Through its intramural and extramural organizational units, the NICHD supports and conducts research on urinary tract health. Short descriptions of this research appear below.
Institute Activities and Advances
The NICHD's research efforts focus on the diagnosis and prevention of urinary tract infections (UTIs) and urinary incontinence (UI).
The Gynecologic Health and Disease Branch (GHDB)
funds research on pelvic floor disorders (PFDs). These occur when the muscles and connective tissues of the pelvic area weaken or are injured and include UI. Branch research on UI is:
- Evaluating the effectiveness of a new treatment for urge UI, myofascial physical therapy, which aims to release tension in muscle tissue. Myofascial therapy is commonly used to relieve soft tissue restrictions that cause pain.
- Investigating how incontinence develops after vaginal delivery to develop and test treatments and prevention methods for stress UI
- Determining the potential of stem cell therapy to increase elastin content of lower urinary tract tissues, which could facilitate recovery after vaginal delivery and prevent UI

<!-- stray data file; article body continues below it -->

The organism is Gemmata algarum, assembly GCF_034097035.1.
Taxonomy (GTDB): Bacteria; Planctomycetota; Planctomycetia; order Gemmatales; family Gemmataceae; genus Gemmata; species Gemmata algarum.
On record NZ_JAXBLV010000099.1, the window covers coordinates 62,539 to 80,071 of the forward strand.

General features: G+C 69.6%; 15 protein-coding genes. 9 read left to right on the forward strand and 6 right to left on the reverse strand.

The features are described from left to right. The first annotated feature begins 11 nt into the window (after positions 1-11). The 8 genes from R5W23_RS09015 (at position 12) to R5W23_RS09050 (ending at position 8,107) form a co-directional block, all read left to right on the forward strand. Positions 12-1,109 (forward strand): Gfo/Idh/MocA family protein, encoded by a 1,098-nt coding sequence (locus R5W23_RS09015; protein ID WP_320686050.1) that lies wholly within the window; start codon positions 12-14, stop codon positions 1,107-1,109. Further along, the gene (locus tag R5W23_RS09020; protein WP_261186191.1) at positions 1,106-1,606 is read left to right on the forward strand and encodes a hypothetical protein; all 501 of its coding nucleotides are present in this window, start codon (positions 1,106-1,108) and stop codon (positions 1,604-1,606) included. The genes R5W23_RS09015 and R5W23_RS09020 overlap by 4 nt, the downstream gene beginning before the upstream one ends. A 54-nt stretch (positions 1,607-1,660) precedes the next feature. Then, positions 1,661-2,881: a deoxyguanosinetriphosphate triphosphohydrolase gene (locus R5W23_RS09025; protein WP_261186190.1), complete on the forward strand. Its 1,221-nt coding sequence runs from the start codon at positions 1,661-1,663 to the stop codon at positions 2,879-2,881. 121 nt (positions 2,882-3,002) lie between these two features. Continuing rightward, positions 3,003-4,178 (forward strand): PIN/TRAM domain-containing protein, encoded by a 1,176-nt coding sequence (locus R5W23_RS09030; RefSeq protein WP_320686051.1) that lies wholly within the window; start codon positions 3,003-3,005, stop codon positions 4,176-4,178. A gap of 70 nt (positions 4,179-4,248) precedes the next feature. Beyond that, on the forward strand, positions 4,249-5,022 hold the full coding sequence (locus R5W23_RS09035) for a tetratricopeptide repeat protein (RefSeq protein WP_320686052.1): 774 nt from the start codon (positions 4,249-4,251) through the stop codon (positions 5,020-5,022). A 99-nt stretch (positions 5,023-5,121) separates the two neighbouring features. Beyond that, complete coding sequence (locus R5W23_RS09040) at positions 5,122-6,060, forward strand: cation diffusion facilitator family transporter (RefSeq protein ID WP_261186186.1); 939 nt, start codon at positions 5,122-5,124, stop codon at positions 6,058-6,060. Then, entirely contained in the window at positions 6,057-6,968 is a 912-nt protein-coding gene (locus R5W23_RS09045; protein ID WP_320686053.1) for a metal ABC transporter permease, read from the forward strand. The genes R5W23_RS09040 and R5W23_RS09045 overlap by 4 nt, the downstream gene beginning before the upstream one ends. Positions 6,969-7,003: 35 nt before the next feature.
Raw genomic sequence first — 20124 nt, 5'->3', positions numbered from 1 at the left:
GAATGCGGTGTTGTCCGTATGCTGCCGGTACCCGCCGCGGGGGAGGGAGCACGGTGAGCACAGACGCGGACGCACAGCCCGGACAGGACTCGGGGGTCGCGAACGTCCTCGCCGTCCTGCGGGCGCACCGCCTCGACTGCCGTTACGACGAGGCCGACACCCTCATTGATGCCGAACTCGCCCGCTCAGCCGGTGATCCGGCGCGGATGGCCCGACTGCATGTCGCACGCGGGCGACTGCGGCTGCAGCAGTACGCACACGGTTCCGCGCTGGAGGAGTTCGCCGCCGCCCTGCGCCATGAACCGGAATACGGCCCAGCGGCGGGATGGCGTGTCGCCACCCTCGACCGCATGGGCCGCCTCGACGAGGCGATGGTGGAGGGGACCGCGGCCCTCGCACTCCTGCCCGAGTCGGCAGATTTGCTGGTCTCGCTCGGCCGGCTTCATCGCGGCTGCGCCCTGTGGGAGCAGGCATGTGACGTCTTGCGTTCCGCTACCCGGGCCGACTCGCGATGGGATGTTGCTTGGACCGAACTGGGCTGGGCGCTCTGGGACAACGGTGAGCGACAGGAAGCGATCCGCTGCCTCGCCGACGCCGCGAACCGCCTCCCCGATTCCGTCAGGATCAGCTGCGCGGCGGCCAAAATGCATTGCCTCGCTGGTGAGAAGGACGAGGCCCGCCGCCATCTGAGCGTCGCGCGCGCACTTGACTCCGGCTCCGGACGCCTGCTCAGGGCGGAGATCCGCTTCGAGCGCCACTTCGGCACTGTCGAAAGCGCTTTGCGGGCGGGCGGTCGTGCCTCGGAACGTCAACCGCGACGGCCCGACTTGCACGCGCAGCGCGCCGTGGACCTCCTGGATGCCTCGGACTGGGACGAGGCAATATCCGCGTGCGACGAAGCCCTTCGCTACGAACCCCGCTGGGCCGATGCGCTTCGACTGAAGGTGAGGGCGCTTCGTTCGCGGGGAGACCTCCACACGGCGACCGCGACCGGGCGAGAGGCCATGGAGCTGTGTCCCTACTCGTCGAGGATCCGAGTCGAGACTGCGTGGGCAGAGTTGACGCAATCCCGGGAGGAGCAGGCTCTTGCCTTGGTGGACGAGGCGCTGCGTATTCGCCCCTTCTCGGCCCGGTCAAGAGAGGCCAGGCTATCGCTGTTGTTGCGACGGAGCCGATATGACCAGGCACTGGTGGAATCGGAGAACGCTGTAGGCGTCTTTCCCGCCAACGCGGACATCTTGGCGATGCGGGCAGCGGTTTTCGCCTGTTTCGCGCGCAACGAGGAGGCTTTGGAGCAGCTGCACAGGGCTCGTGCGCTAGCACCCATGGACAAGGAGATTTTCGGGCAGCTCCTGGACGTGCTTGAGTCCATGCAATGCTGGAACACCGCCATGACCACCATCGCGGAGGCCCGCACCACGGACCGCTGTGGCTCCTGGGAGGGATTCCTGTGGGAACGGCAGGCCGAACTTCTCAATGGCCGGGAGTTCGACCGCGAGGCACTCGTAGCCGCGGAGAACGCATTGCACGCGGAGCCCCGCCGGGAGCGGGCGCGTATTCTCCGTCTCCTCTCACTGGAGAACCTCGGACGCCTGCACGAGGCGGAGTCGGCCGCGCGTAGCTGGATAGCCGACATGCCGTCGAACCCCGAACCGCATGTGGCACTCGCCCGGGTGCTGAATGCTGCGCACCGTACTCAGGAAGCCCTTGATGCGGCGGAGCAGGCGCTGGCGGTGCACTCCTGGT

Researchers also are examining the impact of obesity on UTIs. They have found that elevated body mass index (BMI) increases the risk for UTI and pyelonephritis, a kidney infection caused by bacteria traveling to the kidney from the bladder. Their results can help guide weight loss treatment to prevent UTIs, but more studies are needed to determine a causal relationship between obesity and UTI. (Source: Semins, M. J., Shore, A. D, Makary, M. A, Weiner, J., Matlaga, B. R. (2012). The impact of obesity on urinary tract infection risk. Urology, 79: 266-–269. PMID: 22130358)
In addition, the Section on Epigenetics and Development, part of the Division of Intramural Research (DIR), conducts research that includes the study of girls and women with Turner Syndrome (TS), a condition in which a female is partially or completely missing an X chromosome. Congenital malformations of the urinary tract are found in up to 30% of patients with TS. Many of these abnormalities are not clinically significant, but some may result in increased risk of UTIs.